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Crane School of Music Hosts Maestro Antony Walker for Closing Concert of the 2018 LoKo Festival
SUNY Potsdam’s Crane School of Music will welcome distinguished visiting artists and present a special concert to close the 2018 LoKo Arts Festival.
Maestro Antony Walker is set to conduct the Crane Chorus and the Crane Symphony Orchestra in a performance of Sergei Prokofiev’s “Alexander Nevsky, Op. 38,” and Ralph Vaughan Williams’ “Dona Nobis Pacem,” on Saturday, May 5 at 7:30 p.m., in the Helen M. Hosmer Concert Hall.
Three vocal soloists will also take the stage, including guest artist Suzanne Hendrix (mezzo-soprano), and Crane faculty members Suzanne Kantorski (soprano) and Johnathan Stinson (baritone).
The concert will close out 10 days of activities taking place all across campus during the LoKo Arts Festival, including an array of masterclasses, presentations and performances at The Crane School of Music. All events are free, and the public is invited to attend. For a full schedule of events, visit www.potsdam.edu/loko.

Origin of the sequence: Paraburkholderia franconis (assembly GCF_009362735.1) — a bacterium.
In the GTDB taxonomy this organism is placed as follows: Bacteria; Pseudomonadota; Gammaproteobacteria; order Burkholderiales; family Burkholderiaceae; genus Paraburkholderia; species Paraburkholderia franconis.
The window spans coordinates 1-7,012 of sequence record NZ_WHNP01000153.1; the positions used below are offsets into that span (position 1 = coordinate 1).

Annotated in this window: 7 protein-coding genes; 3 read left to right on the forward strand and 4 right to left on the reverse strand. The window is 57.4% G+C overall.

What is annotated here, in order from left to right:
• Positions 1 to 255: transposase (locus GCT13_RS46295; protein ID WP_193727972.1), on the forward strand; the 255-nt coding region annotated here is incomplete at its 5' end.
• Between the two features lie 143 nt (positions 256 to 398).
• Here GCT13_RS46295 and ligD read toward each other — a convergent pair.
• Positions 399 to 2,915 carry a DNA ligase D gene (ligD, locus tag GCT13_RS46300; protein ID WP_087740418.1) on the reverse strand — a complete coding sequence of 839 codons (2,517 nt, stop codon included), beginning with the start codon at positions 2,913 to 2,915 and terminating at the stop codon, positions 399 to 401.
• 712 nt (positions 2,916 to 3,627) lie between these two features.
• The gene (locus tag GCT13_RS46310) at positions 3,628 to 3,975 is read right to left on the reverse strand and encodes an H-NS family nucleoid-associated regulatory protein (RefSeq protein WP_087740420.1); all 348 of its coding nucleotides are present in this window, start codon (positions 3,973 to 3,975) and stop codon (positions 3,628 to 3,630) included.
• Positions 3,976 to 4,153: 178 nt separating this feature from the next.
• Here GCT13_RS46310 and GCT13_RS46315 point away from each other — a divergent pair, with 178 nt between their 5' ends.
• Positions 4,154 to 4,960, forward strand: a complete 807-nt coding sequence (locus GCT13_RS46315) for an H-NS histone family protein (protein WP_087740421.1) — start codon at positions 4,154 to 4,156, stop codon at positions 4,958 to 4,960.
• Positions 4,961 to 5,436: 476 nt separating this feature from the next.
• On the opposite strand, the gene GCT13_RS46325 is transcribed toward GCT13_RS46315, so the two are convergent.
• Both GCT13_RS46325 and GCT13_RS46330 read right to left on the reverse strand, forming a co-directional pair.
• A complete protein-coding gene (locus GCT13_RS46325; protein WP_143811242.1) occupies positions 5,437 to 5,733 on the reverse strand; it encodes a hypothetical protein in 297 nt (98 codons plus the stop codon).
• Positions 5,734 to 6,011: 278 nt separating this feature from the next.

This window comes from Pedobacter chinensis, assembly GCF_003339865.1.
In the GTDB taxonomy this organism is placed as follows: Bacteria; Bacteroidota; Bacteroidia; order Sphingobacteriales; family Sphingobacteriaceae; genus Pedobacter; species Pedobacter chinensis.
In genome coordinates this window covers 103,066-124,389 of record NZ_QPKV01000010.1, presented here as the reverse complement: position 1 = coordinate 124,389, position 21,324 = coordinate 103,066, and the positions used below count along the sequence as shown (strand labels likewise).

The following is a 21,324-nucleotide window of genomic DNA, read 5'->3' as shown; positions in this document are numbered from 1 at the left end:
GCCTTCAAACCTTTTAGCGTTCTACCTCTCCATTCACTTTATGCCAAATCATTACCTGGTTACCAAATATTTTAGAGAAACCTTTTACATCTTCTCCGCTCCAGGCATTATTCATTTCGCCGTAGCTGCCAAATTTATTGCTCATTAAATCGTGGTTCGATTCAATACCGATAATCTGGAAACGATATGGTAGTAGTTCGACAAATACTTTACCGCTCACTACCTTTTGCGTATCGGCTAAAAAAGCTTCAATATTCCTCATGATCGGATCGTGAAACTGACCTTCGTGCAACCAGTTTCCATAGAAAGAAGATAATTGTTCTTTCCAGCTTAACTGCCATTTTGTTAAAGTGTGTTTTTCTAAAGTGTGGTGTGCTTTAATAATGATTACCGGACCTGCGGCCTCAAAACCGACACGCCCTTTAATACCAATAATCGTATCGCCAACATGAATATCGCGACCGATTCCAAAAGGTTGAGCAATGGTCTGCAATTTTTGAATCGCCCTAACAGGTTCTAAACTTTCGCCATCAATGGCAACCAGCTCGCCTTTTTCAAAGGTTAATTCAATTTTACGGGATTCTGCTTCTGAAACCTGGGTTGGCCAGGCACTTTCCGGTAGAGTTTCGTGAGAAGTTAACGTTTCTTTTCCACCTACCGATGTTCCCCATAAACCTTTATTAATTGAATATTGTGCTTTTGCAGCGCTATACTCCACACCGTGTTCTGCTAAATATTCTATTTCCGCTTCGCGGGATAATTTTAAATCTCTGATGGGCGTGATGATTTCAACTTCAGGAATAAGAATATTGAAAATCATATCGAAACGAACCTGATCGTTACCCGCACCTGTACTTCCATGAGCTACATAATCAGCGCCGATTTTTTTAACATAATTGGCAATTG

“We are enthusiastically looking toward this year’s LoKo Arts Festival, and are very proud of its growth over the past seven years, especially in the way it has now embraced and been embraced by all of SUNY Potsdam, both with respect to events occurring in every part of our campus, and with the very wide range of events that are part of its schedule,” said Crane School of Music Dean Dr. Michael Sitton. “I’m especially excited by the way in which it both engages our campus with distinguished guest artists, and, at the same time, engages our own students and puts the spotlight on their wonderful creative work. How appropriate to celebrate the evidence of student applied learning in the LoKo Festival, as we celebrate Don and Kathy Lougheeds’ recent historic gift to SUNY Potsdam in support of applied learning!”
Maestro Walker will complete a residency on campus during the festival, as the 2018 Dorothy Albrecht Gregory Visiting Conductor. Both he and visiting guest artist Hendrix will lead masterclasses, in conducting and voice, respectively.
The concert is free, but tickets are required, as there is limited space. To reserve free tickets, contact the Community Performance Series Box Office at (315) 267-2277.